Education

CMS projection: $27.6 million more needed to preserve programs

Charlotte-Mecklenburg Schools is projecting it will need an additional $27.6 million from the county to keep its programs and staffing the same next year. “That number is a high number before we get started,” said Superintendent Ann Clark, shown in January.
Charlotte-Mecklenburg Schools is projecting it will need an additional $27.6 million from the county to keep its programs and staffing the same next year. “That number is a high number before we get started,” said Superintendent Ann Clark, shown in January. jsimmons@charlotteobserver.com

Charlotte-Mecklenburg Schools is projecting it will need an additional $27.6 million from the county to keep its programs and staffing the same next year.

The increases are largely driven by expected raises for beginning teachers, preserving teaching assistant positions and the required funding for enrollment growth at the county’s charter schools.

The figures were presented to the school board Tuesday as part of a budget workshop.

That number does not include any money for staff salary increases or to launch any new initiatives. School board members have expressed their support for requesting increases as large as 5 percent.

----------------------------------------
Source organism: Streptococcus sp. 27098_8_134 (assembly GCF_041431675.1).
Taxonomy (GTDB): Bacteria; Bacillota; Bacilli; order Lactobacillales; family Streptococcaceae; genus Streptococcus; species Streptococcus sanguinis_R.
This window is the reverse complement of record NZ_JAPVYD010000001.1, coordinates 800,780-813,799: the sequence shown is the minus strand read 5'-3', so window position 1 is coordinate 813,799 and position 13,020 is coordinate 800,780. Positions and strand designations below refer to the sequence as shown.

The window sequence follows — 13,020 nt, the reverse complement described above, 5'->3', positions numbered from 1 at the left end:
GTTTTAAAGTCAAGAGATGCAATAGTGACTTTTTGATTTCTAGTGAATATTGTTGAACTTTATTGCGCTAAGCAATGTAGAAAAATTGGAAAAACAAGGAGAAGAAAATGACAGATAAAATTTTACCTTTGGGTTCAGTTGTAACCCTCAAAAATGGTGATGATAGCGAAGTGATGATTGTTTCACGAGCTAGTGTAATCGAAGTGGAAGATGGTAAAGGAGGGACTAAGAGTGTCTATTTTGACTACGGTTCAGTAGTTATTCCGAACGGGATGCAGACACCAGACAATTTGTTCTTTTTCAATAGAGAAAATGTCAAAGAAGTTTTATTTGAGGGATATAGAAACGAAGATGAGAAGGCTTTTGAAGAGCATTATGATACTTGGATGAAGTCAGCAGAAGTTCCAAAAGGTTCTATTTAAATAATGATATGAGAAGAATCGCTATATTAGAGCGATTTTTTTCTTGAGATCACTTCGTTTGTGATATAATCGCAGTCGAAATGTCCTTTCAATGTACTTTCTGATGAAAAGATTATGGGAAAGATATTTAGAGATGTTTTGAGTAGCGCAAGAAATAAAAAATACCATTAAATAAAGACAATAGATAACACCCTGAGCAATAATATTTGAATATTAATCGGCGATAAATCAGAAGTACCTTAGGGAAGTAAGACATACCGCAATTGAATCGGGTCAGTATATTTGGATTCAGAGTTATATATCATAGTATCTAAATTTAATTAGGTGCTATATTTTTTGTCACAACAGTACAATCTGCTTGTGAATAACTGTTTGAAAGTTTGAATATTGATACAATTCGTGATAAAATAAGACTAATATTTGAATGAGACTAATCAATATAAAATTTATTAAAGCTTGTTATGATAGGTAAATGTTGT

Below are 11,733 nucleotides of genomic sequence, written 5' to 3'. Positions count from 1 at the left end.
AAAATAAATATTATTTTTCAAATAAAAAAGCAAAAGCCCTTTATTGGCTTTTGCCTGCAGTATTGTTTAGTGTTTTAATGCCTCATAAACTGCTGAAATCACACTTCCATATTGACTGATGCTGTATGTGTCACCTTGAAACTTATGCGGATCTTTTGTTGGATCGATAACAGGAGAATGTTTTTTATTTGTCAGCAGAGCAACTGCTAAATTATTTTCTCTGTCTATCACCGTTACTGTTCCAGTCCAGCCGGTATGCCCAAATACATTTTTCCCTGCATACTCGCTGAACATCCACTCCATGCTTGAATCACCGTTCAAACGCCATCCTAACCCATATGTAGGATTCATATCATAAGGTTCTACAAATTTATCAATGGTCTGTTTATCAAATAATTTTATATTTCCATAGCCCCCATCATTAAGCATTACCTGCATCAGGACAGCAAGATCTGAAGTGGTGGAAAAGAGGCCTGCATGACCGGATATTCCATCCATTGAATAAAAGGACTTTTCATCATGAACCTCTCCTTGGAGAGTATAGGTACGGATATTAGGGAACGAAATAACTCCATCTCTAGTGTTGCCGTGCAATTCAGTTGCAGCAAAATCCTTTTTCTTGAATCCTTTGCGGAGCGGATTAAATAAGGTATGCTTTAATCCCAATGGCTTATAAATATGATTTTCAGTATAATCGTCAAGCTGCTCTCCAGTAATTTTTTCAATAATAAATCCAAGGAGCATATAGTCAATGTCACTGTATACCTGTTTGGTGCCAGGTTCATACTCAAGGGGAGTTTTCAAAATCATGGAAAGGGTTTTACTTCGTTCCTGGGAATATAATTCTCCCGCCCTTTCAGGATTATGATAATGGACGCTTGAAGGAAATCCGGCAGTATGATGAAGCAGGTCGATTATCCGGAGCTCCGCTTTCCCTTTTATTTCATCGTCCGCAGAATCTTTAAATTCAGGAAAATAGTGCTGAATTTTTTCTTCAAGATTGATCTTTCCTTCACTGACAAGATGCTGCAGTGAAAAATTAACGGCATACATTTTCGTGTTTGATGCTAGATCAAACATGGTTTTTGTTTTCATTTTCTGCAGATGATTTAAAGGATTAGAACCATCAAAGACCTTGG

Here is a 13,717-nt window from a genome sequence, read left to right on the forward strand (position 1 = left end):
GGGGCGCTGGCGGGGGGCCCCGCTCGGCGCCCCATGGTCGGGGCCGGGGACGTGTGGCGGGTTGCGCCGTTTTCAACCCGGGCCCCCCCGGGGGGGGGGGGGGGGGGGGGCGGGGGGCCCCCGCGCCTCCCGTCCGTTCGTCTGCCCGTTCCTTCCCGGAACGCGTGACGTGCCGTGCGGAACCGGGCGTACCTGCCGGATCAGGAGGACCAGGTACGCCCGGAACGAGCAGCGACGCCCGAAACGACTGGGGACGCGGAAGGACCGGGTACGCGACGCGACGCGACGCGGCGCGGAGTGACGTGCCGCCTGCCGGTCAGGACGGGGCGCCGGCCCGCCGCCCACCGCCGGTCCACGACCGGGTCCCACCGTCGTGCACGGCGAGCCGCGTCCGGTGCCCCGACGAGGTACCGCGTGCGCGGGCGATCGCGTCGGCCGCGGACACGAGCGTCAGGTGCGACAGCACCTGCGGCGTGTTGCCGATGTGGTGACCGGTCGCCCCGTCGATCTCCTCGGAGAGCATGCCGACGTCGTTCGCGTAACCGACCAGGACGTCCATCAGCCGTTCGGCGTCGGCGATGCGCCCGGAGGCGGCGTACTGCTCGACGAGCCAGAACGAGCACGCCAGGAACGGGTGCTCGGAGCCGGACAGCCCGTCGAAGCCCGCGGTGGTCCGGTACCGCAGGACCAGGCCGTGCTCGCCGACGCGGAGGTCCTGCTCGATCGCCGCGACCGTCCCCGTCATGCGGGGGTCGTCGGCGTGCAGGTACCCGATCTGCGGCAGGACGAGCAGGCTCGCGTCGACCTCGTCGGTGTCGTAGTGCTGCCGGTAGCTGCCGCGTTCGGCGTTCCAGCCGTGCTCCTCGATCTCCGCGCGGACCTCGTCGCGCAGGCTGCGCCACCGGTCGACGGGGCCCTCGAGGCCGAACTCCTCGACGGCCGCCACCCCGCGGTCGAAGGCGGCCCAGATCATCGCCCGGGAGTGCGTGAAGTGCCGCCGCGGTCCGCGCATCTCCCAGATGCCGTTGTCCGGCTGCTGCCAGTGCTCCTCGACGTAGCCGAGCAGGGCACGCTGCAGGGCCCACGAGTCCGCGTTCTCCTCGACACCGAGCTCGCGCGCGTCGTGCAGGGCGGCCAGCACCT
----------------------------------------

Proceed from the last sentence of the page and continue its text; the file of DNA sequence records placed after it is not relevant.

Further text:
“That number is a high number before we get started,” Clark said. She said that will make it more difficult to launch new initiatives in the coming school year.

CMS receives the bulk of its funding from the state, but Mecklenburg County provides about 30 percent. The school district presents a recommended budget each year, and county commissioners get the final say on whether to fund it fully.

About $8 million of the anticipated increase would go straight to charter schools. CMS is projecting that the county’s charters will have about 2,000 more students next year.

An additional $5 million would go to match the salary increases that the state legislature is expected to grant beginning teachers. New teacher pay would rise to $35,000 under Gov. Pat McCrory’s budget proposal.

The increase also includes $2.6 million to pay for driver’s ed training. The state currently plans to end its funding for the program.

Dunn: 704-358-5235;

Twitter: @andrew_dunn

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